Developers at Google have open-sourced a toolkit for managing Kubernetes configurations and workflows.
The toolkit, dubbed kpt (pronounced kept), was unveiled in a blogpost by software engineer Phillip Wittrock, and cloud solutions architect Vic Iglesias, yesterday. [So, this isn’t an April Fool’s Day prank)
They noted that Kubernetes configuration manifests were now an industry standard for deploying applications – and infrastructure – and were frequently combined into “bundles to create higher-level deployable systems as well as reusable blueprints”.
But because bundles can be fiddly, most teams faced with a task will swerve creating a bespoke one, and either fork another bundle, or use a packaging solution to generate manifests from code.
Which of course, throws up its own challenges, they continued. “For example, how does one update a forked template from upstream, or how does one apply custom validation?”
Wittrock and Iglesias’ answer is kpt which they described as “an OSS tool for Kubernetes packaging, which uses a standard format to bundle, publish, customize, update, and apply configuration manifests”. The tool features an “as data” architecture, and aims to be readable to “both humans and machines”.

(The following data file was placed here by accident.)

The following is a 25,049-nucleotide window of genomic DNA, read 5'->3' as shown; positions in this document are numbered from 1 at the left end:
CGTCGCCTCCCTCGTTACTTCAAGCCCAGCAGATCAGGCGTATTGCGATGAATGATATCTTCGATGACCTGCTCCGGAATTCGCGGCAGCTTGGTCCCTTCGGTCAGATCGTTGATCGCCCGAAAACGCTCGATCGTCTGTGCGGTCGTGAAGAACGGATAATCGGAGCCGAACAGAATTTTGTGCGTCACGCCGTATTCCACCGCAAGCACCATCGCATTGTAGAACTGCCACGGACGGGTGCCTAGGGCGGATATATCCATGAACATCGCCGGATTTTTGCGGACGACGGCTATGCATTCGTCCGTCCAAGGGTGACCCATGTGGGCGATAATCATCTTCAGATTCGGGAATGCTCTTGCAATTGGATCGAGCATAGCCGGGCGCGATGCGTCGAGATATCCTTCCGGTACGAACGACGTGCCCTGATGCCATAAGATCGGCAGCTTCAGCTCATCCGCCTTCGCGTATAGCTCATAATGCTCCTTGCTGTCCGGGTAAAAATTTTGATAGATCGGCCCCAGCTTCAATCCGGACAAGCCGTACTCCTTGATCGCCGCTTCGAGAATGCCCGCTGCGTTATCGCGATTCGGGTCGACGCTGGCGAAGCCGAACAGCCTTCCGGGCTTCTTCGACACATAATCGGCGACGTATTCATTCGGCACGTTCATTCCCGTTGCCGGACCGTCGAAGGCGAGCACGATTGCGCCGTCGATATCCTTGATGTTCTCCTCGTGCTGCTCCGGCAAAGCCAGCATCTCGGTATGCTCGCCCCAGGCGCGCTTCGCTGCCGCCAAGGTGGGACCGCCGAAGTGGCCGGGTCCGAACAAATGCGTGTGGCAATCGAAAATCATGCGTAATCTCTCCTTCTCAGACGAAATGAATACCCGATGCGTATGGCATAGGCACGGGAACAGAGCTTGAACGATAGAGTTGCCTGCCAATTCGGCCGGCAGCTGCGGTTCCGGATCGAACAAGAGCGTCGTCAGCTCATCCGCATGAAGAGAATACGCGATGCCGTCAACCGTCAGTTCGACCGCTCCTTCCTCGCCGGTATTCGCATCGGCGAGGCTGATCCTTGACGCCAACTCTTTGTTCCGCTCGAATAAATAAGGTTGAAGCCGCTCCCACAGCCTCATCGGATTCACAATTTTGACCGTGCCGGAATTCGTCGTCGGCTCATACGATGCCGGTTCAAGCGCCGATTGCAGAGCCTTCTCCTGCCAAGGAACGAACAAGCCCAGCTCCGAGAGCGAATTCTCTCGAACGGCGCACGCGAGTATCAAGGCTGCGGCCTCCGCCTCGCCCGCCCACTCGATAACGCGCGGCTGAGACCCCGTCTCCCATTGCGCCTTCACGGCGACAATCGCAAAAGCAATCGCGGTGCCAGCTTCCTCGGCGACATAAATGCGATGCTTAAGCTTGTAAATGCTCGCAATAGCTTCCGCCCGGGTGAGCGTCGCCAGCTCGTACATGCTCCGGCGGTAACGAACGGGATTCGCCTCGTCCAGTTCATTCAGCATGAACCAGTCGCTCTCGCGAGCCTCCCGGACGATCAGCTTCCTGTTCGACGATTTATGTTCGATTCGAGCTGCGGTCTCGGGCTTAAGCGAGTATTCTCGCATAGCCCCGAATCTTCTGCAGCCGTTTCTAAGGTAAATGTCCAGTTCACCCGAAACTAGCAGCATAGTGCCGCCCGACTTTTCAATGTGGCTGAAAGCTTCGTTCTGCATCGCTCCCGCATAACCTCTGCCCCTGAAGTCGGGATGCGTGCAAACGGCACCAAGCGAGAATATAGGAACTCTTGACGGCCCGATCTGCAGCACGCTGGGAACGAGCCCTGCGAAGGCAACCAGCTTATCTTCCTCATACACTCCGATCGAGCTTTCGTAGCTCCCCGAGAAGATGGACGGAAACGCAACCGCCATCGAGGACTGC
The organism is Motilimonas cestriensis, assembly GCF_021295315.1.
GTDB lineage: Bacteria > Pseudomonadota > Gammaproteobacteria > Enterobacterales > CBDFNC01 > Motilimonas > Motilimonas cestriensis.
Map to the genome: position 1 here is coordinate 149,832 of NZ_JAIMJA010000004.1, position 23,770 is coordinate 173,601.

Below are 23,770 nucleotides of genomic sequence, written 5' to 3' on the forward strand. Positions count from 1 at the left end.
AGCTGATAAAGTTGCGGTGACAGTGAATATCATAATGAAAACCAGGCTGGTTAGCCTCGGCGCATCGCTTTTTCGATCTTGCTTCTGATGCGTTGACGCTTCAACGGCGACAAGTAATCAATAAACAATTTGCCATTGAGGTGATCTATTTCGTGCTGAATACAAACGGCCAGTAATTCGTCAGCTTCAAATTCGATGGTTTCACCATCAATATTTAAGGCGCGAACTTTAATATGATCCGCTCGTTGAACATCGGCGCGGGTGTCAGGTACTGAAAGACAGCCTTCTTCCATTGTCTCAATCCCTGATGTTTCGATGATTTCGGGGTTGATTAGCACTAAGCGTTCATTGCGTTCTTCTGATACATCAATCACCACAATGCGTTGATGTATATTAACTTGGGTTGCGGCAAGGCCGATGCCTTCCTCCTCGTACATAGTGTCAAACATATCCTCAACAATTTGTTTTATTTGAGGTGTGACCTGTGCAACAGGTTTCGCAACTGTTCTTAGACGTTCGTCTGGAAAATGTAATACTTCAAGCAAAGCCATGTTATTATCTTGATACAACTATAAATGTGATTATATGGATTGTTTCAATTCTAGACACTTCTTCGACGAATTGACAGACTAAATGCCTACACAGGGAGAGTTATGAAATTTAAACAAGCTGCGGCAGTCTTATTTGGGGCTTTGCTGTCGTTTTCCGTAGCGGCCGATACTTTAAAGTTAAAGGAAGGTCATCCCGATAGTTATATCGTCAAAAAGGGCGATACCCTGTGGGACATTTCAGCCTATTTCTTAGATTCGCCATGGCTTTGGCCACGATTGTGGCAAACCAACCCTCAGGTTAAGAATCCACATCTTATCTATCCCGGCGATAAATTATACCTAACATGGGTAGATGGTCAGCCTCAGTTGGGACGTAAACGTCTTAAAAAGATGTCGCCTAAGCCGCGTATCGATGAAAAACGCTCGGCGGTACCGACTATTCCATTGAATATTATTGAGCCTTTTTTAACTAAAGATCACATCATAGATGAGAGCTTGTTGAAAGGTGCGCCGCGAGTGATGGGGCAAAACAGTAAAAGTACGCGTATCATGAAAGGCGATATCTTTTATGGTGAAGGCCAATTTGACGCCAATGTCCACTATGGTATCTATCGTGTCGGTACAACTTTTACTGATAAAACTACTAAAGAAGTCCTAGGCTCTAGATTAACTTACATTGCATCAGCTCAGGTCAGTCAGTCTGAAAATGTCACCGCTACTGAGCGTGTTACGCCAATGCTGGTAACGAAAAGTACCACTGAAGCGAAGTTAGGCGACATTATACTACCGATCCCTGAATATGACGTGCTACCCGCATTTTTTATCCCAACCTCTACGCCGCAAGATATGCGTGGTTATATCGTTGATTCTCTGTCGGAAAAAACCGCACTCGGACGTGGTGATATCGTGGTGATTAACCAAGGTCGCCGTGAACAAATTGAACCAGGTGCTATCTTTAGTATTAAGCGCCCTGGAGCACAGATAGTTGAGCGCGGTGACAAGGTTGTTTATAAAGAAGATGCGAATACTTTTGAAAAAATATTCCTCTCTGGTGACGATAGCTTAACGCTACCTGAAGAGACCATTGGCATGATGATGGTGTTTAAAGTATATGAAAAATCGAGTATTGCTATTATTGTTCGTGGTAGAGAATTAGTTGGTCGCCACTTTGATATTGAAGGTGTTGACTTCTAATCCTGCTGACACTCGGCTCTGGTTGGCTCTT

It operates on a “git + YAML architecture” which means it should work with existing tools, frameworks and platforms.”
There are four key command grounds. Kpt pkg handles resource configuration, allowing configurations to be fetched and updated using YAML. Kpt cfg is a CLI UX layer on top of YAML, to display and modify configuration files. Kpt live covers apply related commands for deploying local config packages to a cluster. Kpt fn covers the generation, transformation and validation of configuration files, allowing organisations to develop their own tools and automation to apply against package data.
An FAQ on the project’s website, said the framework would support “plugging in solutions which generate or manipulate configuration, e.g. from DSLs and templates” adding this could be done using functions.”
The framework is currently in v0.1.0, and has been open sourced under the Apache License 2.0.